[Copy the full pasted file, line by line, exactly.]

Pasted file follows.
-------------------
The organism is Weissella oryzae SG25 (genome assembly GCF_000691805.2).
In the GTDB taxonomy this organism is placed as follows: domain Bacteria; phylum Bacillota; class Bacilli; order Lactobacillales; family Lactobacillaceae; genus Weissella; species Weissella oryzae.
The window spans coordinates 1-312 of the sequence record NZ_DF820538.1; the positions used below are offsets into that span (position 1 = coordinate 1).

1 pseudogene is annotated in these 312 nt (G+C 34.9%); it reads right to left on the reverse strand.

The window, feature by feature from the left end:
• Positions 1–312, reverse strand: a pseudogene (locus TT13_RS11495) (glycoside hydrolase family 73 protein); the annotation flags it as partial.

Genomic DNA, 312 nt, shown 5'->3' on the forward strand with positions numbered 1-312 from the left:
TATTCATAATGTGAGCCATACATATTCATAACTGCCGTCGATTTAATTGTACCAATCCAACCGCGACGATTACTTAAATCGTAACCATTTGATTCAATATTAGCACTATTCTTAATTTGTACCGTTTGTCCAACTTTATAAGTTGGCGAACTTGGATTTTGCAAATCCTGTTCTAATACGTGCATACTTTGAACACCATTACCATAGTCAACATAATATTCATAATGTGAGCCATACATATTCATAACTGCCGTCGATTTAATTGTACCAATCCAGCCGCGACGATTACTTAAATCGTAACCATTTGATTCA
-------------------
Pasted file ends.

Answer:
The organism is Weissella oryzae SG25 (genome assembly GCF_000691805.2).
In the GTDB taxonomy this organism is placed as follows: domain Bacteria; phylum Bacillota; class Bacilli; order Lactobacillales; family Lactobacillaceae; genus Weissella; species Weissella oryzae.
The window spans coordinates 1-312 of the sequence record NZ_DF820538.1; the positions used below are offsets into that span (position 1 = coordinate 1).

1 pseudogene is annotated in these 312 nt (G+C 34.9%); it reads right to left on the reverse strand.

The window, feature by feature from the left end:
• Positions 1–312, reverse strand: a pseudogene (locus TT13_RS11495) (glycoside hydrolase family 73 protein); the annotation flags it as partial.

Genomic DNA, 312 nt, shown 5'->3' on the forward strand with positions numbered 1-312 from the left:
TATTCATAATGTGAGCCATACATATTCATAACTGCCGTCGATTTAATTGTACCAATCCAACCGCGACGATTACTTAAATCGTAACCATTTGATTCAATATTAGCACTATTCTTAATTTGTACCGTTTGTCCAACTTTATAAGTTGGCGAACTTGGATTTTGCAAATCCTGTTCTAATACGTGCATACTTTGAACACCATTACCATAGTCAACATAATATTCATAATGTGAGCCATACATATTCATAACTGCCGTCGATTTAATTGTACCAATCCAGCCGCGACGATTACTTAAATCGTAACCATTTGATTCA